Perhaps most important is the decision whether to buy or lease. Firms such as International Lease Finance Corporation, with $27 billion in aircraft — Airbus’ largest customer — give carriers flexibility with their fleets. Should a client not want to keep an airplane, it’s easy enough to market it out to someone else. Overall short-term costs are higher. A carrier may pay $250,000 a month for a 737, but it escapes upfront financing costs for a new $45 million pair of wings.

That’s especially important because, just like the jalopy taking space in your driveway that Junior promises to restore, airplanes are always getting less valuable. You may be able to record that new jet as a $50 million asset on your balance sheet, but depreciation will keep the value sliding and charge up between 4 and 9 percent of total expenses. As fleets age, they’re less and less valuable as assets. This especially hurts such carriers as American, which owns most of its fleet.

It hurts doubly when travel declines and airlines are left with more planes than passengers. Those planes have to be mothballed, and continue to cost money.

“I don’t see how it’s an advantage to park aircraft out in the desert,” says Alex Wilcox of JetBlue, which leases about half its fleet. “They’re going to need the same maintenance 10 years from now.”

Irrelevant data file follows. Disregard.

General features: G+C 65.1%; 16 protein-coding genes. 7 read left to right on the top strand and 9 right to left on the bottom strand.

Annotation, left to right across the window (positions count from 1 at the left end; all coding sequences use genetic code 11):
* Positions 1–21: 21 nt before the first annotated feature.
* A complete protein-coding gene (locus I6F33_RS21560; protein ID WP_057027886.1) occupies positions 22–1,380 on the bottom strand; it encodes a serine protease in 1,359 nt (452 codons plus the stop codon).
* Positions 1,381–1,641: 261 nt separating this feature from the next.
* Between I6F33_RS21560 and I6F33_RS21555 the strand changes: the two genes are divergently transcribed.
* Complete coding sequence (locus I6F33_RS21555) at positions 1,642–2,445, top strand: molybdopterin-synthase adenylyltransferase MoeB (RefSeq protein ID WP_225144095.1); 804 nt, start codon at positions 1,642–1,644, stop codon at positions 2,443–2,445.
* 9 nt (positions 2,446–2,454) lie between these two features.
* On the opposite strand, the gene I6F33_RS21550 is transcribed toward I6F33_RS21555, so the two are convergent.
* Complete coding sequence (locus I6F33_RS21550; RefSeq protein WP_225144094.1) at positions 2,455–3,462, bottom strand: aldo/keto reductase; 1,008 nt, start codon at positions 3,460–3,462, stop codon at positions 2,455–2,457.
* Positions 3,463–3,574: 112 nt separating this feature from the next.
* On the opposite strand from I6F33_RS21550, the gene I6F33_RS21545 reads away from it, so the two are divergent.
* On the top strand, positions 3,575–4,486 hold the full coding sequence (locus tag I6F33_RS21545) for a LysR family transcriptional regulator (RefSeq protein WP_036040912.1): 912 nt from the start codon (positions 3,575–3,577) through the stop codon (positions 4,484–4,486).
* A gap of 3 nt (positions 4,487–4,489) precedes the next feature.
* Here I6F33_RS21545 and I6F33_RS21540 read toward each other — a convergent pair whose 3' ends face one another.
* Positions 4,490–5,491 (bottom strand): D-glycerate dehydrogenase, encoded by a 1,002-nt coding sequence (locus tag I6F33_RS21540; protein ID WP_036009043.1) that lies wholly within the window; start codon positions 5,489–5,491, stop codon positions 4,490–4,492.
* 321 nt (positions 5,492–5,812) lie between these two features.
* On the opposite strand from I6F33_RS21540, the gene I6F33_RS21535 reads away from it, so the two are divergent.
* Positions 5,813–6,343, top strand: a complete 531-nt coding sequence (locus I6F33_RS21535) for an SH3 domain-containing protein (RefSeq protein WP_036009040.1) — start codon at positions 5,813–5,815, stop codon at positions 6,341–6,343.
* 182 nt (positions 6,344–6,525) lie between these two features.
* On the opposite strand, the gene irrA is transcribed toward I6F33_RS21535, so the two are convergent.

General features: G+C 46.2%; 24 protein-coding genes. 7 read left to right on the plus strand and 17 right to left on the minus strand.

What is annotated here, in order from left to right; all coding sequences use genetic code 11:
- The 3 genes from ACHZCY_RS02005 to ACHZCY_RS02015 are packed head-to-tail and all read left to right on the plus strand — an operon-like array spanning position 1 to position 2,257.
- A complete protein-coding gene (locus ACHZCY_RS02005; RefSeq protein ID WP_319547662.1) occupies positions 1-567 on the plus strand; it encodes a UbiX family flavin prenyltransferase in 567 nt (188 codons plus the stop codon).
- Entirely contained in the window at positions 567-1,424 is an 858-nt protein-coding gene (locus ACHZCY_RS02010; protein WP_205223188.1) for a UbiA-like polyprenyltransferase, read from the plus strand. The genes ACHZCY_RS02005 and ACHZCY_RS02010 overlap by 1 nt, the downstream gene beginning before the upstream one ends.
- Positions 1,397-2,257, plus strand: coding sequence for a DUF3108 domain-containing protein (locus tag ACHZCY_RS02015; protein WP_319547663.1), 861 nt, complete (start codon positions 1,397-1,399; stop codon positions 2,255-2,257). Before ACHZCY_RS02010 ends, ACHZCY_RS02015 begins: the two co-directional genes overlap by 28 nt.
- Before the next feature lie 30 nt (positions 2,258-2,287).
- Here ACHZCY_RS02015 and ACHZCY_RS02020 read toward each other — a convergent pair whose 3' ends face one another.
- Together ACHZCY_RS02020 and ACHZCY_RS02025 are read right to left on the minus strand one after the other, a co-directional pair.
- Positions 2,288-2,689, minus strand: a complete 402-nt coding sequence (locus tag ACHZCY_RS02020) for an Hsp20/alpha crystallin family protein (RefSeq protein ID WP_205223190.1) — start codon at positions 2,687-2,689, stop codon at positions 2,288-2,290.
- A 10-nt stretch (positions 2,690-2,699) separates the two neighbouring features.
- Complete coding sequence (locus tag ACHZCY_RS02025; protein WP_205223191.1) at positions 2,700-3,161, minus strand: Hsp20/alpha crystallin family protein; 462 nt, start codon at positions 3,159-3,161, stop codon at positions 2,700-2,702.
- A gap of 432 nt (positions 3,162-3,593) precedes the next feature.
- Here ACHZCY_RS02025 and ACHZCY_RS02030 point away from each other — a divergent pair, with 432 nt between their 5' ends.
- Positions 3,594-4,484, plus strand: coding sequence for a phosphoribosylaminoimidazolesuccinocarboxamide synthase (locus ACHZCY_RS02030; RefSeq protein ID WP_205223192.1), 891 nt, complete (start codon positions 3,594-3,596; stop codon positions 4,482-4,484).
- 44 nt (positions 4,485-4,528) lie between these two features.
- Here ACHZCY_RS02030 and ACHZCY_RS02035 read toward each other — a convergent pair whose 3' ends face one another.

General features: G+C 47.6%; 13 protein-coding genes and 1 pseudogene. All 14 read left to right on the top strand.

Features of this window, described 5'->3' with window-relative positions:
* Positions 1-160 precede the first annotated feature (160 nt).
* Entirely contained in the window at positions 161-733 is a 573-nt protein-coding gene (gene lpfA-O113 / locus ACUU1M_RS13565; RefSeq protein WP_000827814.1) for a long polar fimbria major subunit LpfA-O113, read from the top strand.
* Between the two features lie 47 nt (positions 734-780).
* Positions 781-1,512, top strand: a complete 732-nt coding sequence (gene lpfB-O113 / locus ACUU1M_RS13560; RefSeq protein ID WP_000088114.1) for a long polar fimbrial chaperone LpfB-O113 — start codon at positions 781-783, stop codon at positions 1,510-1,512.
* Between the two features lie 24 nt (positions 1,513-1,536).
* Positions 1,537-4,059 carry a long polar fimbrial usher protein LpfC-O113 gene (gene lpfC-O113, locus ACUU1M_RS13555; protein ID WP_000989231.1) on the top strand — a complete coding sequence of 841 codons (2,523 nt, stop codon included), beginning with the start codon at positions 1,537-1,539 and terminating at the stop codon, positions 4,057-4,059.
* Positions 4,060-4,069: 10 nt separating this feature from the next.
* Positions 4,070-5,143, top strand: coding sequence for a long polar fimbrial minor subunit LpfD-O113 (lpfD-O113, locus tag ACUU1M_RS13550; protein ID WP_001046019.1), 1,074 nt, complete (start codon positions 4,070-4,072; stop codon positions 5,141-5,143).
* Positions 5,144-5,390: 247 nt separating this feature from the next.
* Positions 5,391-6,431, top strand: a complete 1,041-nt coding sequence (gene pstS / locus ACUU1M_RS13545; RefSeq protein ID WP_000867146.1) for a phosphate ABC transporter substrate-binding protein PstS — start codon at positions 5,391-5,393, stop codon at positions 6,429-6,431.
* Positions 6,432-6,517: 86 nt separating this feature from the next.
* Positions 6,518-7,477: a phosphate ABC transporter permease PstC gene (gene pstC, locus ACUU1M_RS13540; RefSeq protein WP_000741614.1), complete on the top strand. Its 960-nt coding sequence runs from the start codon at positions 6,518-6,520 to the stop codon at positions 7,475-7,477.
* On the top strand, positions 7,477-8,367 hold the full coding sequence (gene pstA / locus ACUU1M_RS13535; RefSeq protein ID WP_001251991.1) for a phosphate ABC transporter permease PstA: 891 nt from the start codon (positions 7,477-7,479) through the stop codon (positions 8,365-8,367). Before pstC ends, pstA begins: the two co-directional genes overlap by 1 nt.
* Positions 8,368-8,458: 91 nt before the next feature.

Cost to consumers: Negligible, as far as the bottom line. But different planes and configurations offer differing levels of comfort, and the most profitable plane is rarely the one that wins loyal customers. For example, the 737 is notorious even among airline pilots for its cramped cabin — but also remains a favorite among airlines for its cost-effective operations.

The current situation between airlines and their employees is downright grim. It has extended well beyond the usual tension that marks labor disputes, and has lately descended into bitter recriminations with each side accusing the other of greedily trying to scuttle the industry.

Moreover, unions bristle at the Bush administration’s position on the industry — an odd and not entirely consistent free-market stance. They point to 2001, when the White House forced Northwest’s machinists to stay at work so the skies could remain full — even as the federal Air Transportation Stabilization Board plays the role of stingy loan officer when it comes to keeping airlines liquid.

The pilots union, for example, has renegotiated terms several times and insists they’ve accommodated carriers’ financial stress. By far the best paid of any unionized crew, they still look unforgivingly at executive salaries — and are quick to point out that, despite having an obviously crucial role in the business, they’re still a small chunk of the labor cost.